I don't see what the problem is: if atheists don't believe in God, theists do, then surely these beliefs will affect the quality of their awe.

For example, the theist will feel the universe as the pure gift of God; the atheist as the pure givenness of the blind processes of nature. There is a difference there surely. Can't we try and tease it out.

Anonymous said...

PS I should have made it clear that the comment about gifts and Haidt's elevation is perhaps a challenge to atheists as a whole, rather than the different point about scientism - a subset within atheism - before.

Anonymous said...

Even to believe that science will one day explain the poetic imagination is to demean it

What can this possibly mean? "Demean???" The Princeton definition says "demean" = "reduce in worth or character". Why should being able to explain something reduce it in worth or character?

The fact that we can explain the existence of, for instance, mother love, doesn't make mother love any less real, or important, or "demean" it!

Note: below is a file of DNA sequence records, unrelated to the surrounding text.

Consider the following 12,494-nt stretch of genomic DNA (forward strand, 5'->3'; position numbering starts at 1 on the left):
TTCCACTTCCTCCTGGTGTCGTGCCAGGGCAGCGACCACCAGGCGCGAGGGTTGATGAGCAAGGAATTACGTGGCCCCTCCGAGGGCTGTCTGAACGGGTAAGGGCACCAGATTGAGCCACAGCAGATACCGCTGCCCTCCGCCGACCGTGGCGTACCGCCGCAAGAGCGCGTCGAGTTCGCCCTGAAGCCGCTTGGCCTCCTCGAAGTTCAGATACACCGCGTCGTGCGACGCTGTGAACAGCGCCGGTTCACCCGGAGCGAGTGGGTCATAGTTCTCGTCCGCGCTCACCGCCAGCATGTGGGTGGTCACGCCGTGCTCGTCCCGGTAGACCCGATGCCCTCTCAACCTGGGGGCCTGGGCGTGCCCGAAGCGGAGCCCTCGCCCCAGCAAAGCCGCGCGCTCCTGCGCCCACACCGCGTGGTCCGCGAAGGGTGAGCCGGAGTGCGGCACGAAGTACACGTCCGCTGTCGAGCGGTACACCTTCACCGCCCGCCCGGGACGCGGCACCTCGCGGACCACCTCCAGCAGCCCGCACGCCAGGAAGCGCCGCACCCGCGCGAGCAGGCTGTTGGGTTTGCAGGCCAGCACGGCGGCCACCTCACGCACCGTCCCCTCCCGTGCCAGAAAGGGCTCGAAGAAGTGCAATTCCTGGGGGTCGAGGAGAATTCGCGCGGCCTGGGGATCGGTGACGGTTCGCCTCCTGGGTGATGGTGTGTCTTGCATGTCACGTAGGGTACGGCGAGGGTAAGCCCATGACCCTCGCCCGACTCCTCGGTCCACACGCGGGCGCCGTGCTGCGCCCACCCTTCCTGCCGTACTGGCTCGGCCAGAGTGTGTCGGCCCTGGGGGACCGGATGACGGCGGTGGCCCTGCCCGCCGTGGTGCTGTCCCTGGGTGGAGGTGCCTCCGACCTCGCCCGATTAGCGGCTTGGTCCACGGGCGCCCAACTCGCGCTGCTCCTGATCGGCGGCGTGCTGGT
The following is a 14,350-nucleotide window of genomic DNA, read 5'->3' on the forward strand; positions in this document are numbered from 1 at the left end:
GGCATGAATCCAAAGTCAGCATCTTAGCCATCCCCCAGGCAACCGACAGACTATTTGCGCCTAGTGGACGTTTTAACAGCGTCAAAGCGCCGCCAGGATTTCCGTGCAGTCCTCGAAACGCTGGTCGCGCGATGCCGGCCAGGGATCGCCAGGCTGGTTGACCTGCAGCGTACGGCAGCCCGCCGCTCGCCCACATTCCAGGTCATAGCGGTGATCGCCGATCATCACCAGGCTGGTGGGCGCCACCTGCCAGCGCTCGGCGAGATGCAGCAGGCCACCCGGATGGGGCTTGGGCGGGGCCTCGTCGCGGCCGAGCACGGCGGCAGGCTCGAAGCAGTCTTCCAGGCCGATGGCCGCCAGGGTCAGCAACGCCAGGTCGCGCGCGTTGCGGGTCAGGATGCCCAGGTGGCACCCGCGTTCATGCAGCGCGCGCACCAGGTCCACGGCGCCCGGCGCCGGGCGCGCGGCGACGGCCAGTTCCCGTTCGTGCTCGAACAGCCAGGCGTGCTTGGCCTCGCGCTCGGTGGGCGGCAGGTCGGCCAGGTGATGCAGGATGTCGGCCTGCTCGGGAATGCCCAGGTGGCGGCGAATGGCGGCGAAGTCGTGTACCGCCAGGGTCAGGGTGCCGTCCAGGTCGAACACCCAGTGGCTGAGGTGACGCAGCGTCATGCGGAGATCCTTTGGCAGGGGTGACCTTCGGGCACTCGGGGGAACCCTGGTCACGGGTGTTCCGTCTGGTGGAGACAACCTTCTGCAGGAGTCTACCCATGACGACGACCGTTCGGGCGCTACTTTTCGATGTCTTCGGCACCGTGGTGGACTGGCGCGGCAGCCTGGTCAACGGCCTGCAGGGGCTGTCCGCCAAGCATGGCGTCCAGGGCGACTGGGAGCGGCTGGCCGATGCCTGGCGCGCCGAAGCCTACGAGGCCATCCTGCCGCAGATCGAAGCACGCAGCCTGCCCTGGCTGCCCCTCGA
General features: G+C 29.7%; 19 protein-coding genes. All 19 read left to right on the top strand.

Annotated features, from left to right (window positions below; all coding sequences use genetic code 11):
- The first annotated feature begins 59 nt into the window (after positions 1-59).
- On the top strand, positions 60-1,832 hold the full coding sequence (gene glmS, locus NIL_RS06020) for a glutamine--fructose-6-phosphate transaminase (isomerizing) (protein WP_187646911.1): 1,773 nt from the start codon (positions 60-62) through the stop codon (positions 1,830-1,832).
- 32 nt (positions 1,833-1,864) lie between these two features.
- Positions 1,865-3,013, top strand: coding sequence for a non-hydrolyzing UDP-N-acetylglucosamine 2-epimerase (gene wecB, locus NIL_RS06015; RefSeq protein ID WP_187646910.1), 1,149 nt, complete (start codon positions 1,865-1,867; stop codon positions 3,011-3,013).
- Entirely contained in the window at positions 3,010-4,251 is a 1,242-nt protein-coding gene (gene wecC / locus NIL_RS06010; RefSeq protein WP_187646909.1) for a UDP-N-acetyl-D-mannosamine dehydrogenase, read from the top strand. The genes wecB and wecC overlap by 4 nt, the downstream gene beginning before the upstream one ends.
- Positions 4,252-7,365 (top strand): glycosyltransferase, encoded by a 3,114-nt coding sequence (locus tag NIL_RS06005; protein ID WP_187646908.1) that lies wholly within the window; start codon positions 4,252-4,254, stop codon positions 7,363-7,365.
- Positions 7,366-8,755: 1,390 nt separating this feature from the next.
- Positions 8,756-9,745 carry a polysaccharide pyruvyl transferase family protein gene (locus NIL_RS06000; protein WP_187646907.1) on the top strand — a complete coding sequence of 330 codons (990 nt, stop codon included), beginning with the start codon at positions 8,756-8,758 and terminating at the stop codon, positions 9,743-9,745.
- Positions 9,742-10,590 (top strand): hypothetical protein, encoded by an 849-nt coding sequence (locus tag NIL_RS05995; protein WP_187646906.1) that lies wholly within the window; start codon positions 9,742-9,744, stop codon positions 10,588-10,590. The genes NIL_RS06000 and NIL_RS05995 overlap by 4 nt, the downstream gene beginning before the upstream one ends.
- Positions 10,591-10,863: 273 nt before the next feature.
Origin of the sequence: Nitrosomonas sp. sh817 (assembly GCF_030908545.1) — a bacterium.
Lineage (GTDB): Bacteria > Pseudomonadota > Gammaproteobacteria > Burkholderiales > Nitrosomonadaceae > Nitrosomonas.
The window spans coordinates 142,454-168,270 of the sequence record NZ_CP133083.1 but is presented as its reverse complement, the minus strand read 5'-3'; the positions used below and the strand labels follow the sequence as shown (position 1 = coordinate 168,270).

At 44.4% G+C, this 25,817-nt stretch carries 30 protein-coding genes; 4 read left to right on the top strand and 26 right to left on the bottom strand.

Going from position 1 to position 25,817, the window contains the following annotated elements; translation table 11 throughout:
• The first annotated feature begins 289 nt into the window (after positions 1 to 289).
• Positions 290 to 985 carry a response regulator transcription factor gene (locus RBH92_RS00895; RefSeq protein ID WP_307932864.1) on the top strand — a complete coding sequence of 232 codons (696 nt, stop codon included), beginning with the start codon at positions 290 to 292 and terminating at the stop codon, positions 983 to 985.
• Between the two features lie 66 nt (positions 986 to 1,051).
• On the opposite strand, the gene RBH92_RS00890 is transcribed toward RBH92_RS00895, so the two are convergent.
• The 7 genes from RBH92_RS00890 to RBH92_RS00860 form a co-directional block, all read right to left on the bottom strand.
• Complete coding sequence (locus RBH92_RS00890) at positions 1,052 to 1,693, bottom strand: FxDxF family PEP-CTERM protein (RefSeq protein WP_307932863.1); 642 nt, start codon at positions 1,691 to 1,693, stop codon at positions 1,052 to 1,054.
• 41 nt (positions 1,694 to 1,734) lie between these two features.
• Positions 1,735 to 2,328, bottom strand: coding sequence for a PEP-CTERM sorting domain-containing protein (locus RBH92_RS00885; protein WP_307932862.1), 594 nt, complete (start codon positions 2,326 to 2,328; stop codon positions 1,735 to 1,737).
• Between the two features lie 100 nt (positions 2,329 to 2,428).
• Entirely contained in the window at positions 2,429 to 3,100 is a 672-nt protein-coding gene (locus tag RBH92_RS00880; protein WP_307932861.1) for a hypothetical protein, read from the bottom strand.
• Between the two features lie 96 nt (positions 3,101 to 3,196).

Even to believe that science will one day explain the poetic imagination is to demean it, though Dawkins thinks it would not. For what might that kind of explanation look like? Poetry is adaptively advantageous? To even ponder that that says anything about Hamlet!

There's no need to worry It won't happen. The danger, though, is that people think it might. That in itself is enough to reduce contemplative wonder.

I find this totally bizarre. It appears to demonstrate a sense of the sacred in relation to literature. (I assume there is a semi-colon missing fro the middle of the first sentence of the second para).